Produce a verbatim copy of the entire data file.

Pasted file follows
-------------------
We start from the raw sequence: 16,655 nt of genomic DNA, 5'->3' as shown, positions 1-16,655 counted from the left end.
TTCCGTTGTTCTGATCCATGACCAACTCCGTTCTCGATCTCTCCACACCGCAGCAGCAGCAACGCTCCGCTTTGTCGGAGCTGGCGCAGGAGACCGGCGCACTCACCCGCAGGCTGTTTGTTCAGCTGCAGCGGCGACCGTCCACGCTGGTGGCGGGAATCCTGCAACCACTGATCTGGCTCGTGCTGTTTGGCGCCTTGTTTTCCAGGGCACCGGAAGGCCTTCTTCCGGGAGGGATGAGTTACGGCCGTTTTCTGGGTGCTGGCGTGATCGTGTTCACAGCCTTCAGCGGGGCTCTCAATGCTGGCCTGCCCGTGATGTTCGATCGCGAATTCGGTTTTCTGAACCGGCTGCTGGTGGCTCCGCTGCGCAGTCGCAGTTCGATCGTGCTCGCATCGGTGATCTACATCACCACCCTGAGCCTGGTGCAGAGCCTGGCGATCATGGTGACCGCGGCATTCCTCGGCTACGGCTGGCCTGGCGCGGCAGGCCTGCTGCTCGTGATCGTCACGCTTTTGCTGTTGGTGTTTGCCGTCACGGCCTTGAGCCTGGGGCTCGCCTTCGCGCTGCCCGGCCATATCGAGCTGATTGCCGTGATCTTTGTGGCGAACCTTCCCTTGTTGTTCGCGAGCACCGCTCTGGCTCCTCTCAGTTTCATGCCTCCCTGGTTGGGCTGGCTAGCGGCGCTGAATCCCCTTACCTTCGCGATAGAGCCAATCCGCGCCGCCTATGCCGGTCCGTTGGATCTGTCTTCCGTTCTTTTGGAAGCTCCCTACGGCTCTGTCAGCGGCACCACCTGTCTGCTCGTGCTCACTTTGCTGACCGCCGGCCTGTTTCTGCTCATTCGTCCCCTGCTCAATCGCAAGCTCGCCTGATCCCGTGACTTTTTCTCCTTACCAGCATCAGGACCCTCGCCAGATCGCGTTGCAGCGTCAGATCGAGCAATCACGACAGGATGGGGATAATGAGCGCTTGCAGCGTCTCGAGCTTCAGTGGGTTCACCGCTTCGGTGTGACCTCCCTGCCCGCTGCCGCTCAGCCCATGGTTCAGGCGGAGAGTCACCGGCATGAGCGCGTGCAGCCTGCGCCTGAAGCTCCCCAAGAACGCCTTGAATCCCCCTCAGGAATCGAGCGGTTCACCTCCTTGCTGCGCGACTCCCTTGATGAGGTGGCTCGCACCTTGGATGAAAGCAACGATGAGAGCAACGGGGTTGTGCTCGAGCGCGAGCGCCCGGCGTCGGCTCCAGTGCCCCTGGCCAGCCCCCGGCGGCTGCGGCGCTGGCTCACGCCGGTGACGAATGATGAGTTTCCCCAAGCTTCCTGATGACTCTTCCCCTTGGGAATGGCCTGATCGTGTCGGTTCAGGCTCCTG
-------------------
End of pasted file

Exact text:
We start from the raw sequence: 16,655 nt of genomic DNA, 5'->3' as shown, positions 1-16,655 counted from the left end.
TTCCGTTGTTCTGATCCATGACCAACTCCGTTCTCGATCTCTCCACACCGCAGCAGCAGCAACGCTCCGCTTTGTCGGAGCTGGCGCAGGAGACCGGCGCACTCACCCGCAGGCTGTTTGTTCAGCTGCAGCGGCGACCGTCCACGCTGGTGGCGGGAATCCTGCAACCACTGATCTGGCTCGTGCTGTTTGGCGCCTTGTTTTCCAGGGCACCGGAAGGCCTTCTTCCGGGAGGGATGAGTTACGGCCGTTTTCTGGGTGCTGGCGTGATCGTGTTCACAGCCTTCAGCGGGGCTCTCAATGCTGGCCTGCCCGTGATGTTCGATCGCGAATTCGGTTTTCTGAACCGGCTGCTGGTGGCTCCGCTGCGCAGTCGCAGTTCGATCGTGCTCGCATCGGTGATCTACATCACCACCCTGAGCCTGGTGCAGAGCCTGGCGATCATGGTGACCGCGGCATTCCTCGGCTACGGCTGGCCTGGCGCGGCAGGCCTGCTGCTCGTGATCGTCACGCTTTTGCTGTTGGTGTTTGCCGTCACGGCCTTGAGCCTGGGGCTCGCCTTCGCGCTGCCCGGCCATATCGAGCTGATTGCCGTGATCTTTGTGGCGAACCTTCCCTTGTTGTTCGCGAGCACCGCTCTGGCTCCTCTCAGTTTCATGCCTCCCTGGTTGGGCTGGCTAGCGGCGCTGAATCCCCTTACCTTCGCGATAGAGCCAATCCGCGCCGCCTATGCCGGTCCGTTGGATCTGTCTTCCGTTCTTTTGGAAGCTCCCTACGGCTCTGTCAGCGGCACCACCTGTCTGCTCGTGCTCACTTTGCTGACCGCCGGCCTGTTTCTGCTCATTCGTCCCCTGCTCAATCGCAAGCTCGCCTGATCCCGTGACTTTTTCTCCTTACCAGCATCAGGACCCTCGCCAGATCGCGTTGCAGCGTCAGATCGAGCAATCACGACAGGATGGGGATAATGAGCGCTTGCAGCGTCTCGAGCTTCAGTGGGTTCACCGCTTCGGTGTGACCTCCCTGCCCGCTGCCGCTCAGCCCATGGTTCAGGCGGAGAGTCACCGGCATGAGCGCGTGCAGCCTGCGCCTGAAGCTCCCCAAGAACGCCTTGAATCCCCCTCAGGAATCGAGCGGTTCACCTCCTTGCTGCGCGACTCCCTTGATGAGGTGGCTCGCACCTTGGATGAAAGCAACGATGAGAGCAACGGGGTTGTGCTCGAGCGCGAGCGCCCGGCGTCGGCTCCAGTGCCCCTGGCCAGCCCCCGGCGGCTGCGGCGCTGGCTCACGCCGGTGACGAATGATGAGTTTCCCCAAGCTTCCTGATGACTCTTCCCCTTGGGAATGGCCTGATCGTGTCGGTTCAGGCTCCTG